Fleeing to a country with no extradition treaty may safeguard you, at least for a bit, from the nastiness of being dragged into criminal court in the United States.
For those on the run like alleged NSA leaker Edward Snowden, most countries do have an extradition treaty. Once that foreign power gets a hold of you, they will happily ship you back to the United States.
If extradition isn't your bag, you may want to consider one of these five countries without a U.S. extradition treaty:
Homeland of Fidel Castro and a socialist paradise for those who are willing to eschew U.S. laws, Cuba has no extradition treaty (or even much in the way of diplomatic relations) with the United States.
Although extradition does not require an extradition treaty, the fact that Cuba doesn't play nice with the U.S. diplomatically (remember Elian Gonzalez?) will ensure that your new Cuban government denies any request to send you back.
2. Mainland China.
Unlike the odd nexus of economic and political treaties known as Hong Kong, mainland China has no extradition treaty with the United States, which may have been some use to expats like Snowden if they wanted to escape U.S. prosecution.
However, China could still play a part in Snowden's fate, as the treaty between Hong Kong and the U.S. allows China to stop extradition if it interferes with their defense, foreign affairs or public policy, reports the South China Morning Post.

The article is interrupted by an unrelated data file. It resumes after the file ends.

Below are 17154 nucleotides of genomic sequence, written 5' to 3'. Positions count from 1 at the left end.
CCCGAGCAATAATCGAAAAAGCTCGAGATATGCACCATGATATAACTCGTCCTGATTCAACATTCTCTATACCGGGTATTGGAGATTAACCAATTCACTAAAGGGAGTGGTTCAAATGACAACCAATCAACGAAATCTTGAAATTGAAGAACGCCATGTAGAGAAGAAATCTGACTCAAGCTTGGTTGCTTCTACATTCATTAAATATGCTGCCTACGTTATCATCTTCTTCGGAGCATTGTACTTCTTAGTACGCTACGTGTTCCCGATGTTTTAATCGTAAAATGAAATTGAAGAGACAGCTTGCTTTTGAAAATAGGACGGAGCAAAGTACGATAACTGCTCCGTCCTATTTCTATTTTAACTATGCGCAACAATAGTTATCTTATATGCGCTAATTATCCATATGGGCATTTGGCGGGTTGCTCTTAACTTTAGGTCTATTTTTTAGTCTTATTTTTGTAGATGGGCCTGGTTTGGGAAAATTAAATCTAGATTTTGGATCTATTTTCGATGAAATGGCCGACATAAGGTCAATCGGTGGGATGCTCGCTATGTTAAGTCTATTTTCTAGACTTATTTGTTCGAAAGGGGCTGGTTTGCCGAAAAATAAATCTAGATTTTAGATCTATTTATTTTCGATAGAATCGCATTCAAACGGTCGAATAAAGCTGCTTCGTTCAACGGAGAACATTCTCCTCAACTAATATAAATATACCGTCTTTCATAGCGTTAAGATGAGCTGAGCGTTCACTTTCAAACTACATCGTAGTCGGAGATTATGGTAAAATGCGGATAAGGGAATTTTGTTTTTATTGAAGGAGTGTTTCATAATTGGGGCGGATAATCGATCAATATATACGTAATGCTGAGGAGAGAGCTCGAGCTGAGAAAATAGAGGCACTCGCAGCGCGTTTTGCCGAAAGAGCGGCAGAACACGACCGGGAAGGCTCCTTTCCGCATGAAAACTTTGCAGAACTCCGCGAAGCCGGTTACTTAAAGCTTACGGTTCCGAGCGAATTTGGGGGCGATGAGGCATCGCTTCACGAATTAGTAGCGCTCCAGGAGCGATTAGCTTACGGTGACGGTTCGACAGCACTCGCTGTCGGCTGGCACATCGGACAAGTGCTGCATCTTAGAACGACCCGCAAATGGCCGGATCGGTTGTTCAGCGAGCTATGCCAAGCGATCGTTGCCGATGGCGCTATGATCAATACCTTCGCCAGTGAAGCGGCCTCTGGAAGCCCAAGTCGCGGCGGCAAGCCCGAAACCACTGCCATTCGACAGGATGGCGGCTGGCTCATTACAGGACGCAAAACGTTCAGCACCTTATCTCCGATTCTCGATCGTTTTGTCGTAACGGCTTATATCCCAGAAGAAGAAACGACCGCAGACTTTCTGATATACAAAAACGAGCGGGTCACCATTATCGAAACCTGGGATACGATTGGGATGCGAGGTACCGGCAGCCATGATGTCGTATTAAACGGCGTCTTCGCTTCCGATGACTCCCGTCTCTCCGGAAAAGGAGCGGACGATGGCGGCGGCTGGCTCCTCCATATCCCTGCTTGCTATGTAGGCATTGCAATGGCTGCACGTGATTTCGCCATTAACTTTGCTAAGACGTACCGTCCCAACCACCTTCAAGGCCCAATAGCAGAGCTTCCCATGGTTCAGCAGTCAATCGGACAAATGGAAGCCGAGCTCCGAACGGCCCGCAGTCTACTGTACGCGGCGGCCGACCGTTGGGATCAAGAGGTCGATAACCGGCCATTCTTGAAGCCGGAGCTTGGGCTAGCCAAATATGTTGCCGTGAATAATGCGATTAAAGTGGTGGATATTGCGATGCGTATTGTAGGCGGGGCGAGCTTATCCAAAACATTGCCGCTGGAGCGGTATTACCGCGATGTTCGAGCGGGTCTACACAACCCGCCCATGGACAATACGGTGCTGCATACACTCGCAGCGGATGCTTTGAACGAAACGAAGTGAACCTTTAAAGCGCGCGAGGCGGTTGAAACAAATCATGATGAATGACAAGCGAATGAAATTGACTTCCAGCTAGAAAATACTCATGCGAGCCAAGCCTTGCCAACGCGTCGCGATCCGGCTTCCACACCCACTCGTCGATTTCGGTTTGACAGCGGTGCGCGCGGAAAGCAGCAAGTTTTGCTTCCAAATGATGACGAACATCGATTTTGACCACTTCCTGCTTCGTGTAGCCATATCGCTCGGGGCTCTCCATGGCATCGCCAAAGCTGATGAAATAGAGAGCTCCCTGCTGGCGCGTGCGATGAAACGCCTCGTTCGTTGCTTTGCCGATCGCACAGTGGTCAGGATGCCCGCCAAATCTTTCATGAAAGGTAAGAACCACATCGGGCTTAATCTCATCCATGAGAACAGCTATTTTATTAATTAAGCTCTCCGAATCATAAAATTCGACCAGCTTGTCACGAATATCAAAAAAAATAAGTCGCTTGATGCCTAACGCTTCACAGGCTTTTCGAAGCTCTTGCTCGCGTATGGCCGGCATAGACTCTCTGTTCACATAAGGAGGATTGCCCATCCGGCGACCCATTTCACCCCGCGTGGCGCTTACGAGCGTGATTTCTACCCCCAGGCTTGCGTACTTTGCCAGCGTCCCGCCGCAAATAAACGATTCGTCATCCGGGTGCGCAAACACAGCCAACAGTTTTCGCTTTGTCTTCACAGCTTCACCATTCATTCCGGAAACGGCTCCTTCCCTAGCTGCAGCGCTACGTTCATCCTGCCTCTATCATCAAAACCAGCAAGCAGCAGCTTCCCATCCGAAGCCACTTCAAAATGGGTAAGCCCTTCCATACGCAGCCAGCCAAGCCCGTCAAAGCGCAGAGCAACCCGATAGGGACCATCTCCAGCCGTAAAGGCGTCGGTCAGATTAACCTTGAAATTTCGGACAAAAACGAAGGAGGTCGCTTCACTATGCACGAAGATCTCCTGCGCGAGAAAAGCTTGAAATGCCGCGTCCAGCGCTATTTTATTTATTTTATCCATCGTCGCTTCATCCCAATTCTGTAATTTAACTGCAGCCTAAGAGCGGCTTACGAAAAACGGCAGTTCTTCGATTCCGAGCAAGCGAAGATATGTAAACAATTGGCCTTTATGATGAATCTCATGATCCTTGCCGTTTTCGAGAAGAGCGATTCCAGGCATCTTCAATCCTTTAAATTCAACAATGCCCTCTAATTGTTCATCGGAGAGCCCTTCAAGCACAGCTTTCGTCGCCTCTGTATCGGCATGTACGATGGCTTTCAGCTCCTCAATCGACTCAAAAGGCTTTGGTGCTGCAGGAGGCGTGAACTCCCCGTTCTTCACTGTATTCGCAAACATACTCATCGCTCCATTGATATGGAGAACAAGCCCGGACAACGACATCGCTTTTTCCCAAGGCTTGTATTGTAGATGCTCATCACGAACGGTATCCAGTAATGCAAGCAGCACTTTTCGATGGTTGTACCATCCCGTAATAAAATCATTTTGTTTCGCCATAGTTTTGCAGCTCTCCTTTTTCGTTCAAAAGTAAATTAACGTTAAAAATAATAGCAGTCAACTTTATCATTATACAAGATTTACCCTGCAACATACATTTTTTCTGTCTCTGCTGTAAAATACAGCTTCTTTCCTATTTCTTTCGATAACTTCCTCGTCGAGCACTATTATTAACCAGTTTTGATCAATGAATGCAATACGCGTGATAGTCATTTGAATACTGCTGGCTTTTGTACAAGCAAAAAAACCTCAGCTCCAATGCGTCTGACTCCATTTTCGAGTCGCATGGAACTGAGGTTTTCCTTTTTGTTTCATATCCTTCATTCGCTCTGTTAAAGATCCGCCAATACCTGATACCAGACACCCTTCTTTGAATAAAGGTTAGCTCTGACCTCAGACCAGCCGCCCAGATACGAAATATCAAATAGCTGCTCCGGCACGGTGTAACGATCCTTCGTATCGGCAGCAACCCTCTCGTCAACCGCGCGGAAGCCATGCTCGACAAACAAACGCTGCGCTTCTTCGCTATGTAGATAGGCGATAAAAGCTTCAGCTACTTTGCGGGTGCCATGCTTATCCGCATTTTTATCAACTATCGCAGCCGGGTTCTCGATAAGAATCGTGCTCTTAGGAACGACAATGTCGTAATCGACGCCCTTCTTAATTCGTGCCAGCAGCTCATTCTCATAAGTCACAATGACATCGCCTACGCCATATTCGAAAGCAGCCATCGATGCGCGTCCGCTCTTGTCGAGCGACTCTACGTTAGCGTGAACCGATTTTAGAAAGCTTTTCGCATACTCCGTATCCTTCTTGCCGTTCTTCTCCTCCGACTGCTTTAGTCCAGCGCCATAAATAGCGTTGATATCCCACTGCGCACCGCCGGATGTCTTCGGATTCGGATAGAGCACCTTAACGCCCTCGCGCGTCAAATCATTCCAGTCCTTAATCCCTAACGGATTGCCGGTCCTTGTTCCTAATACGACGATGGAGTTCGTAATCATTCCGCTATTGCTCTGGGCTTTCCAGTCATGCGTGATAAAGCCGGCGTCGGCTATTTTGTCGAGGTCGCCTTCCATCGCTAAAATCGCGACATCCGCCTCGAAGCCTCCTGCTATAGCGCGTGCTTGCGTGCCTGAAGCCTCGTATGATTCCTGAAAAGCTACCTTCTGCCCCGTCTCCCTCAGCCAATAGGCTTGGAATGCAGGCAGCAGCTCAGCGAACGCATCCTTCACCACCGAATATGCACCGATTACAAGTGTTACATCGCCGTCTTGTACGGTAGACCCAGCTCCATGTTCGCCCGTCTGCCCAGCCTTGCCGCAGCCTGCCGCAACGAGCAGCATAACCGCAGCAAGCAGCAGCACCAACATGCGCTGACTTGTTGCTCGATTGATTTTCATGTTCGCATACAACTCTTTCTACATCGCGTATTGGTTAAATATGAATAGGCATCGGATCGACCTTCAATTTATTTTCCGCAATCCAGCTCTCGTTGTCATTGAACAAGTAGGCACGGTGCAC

Ready to escape the United States and live out your Casablanca fantasy?
Morocco also has no extradition treaty, as confirmed by Ponzi-scheming lawyer Scott Rothstein, and you can spend your time there drinking mint tea and dodging
Nazis CIA agents.
Perhaps not the best place for anyone of Jewish ancestry, Iran is yet another country with both a lack of extradition treaty with the United States and a general disdain for diplomatic action.
Even if you murder someone, if you learn Farsi and manage to get an Iranian visa, you may live 'til 90 tending your garden in Tehran without a peep from the United States.
Probably not the most popular choice for a getaway, Nicaraguan nationals have protected status to flee their home country for the United States. But Nicaragua is very unfriendly with the U.S. government, so your chances of extradition there are low.
In addition to having no extradition treaty, if you're in good standing with the Sandinistas, the cocaine-dusted jungles of Nicaragua might be your Eden.
If the above-mentioned countries fail to float your boat, consider this: Iceland, France, and Switzerland have been known to harbor U.S. fugitives, like sex-offender/film-maker Roman Polanski, despite having extradition treaties. Still, whether you'd want to follow in Polanski's (or Edward Snowden's) infamous footsteps is something you may want to discuss with your criminal defense lawyer first.
- You Face A U.S. Legal Problem. Where Should You Run? (NPR)
- Joran van der Sloot's Extradition to US Not a Done Deal (FindLaw's Blotter)
- British College Student Extradited to US Over TVShack Website (FindLaw's Technologist)
- Y'all Come Back, Ya Hear: Extradition in Florida (FindLaw's KnowledgeBase)